The study included more than 700 poor women and their children in Denver who enrolled in a non-profit program called the Nurse-Family Partnership. This national program tries to improve outcomes for first-born children of first-time mothers with limited support.
The goal of the study, which was published online recently in the journal JAMA Pediatrics, was to determine the effectiveness of using trained "paraprofessionals." These professionals did not need college preparation and they shared many of the same social characteristics of the families they visited.
The women in the study were divided into three groups. One group received free developmental screening and referral for their child. A second group received the screening plus a paraprofessional home visit during pregnancy and the child's first two years of life. Women in the third group received the screening plus a nurse home visit during pregnancy and the child's first two years of life.
Compared to those in the first group, children visited by paraprofessionals made fewer errors on tests of visual attention and task switching at age 9. Kids visited by nurses had fewer emotional and behavioral problems at age 6, fewer internalizing and attention problems at age 9, and better language skills.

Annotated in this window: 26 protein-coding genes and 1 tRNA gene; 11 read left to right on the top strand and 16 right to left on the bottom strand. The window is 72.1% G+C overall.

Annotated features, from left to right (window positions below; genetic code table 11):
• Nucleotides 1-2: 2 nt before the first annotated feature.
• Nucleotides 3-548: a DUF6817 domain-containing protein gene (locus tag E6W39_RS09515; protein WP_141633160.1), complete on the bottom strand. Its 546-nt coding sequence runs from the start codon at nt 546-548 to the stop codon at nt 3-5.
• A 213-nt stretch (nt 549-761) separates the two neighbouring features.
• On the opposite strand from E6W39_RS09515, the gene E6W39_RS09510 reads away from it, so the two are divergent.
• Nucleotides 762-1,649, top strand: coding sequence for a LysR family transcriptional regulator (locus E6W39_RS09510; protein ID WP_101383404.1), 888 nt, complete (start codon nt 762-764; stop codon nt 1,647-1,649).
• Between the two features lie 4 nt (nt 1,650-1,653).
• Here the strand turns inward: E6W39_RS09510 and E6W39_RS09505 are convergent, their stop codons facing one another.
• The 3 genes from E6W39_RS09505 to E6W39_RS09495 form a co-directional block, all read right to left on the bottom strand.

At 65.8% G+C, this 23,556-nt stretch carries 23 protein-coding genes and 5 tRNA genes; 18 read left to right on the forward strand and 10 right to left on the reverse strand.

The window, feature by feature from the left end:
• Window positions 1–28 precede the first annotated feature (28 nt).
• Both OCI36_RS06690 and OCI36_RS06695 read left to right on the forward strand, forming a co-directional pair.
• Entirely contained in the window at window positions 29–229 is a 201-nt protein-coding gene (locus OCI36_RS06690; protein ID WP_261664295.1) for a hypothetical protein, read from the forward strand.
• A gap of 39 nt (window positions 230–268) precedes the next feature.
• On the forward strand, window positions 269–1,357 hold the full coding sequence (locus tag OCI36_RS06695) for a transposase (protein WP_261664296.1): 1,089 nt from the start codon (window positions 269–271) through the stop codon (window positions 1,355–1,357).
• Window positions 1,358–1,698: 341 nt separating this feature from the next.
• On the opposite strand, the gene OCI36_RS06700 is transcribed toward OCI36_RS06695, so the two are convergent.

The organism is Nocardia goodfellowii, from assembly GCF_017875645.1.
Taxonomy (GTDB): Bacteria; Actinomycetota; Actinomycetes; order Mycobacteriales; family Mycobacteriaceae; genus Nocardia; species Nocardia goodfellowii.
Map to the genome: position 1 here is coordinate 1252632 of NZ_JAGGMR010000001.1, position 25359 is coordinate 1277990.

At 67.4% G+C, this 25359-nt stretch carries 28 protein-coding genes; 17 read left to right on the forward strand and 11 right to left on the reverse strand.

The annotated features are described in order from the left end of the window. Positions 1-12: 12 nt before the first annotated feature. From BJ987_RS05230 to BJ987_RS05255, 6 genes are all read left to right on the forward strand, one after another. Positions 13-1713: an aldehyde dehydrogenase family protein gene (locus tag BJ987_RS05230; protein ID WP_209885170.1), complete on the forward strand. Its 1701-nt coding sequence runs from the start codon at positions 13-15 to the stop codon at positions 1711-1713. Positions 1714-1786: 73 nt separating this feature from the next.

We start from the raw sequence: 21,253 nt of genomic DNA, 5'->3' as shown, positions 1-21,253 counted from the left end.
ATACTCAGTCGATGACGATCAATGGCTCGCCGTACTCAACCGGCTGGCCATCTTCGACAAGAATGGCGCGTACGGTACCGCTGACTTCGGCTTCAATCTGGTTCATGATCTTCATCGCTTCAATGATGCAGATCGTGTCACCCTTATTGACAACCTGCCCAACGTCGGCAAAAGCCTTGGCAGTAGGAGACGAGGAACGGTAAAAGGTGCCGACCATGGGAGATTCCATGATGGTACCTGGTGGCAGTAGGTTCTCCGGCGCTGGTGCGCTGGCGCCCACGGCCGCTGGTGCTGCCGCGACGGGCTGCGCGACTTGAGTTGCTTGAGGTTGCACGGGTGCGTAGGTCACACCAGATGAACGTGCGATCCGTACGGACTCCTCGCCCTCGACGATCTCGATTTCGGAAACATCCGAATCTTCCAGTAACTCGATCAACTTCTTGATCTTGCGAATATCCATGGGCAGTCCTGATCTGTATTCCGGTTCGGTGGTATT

As the program is tested in new trials throughout the United States and elsewhere, "it will be important to determine whether it is particularly successful in reducing disparities in health, achievement and economic productivity among children born to mothers who have limited psychological resources and who are living in severely disadvantaged neighborhoods," said study author David Olds, of the University of Colorado, Denver.
"This will enable policy makers to focus [Nurse-Family Partnership] resources where they produce the greatest benefit," Olds said in a journal news release.
Here's where you can learn more about the Nurse-Family Partnership.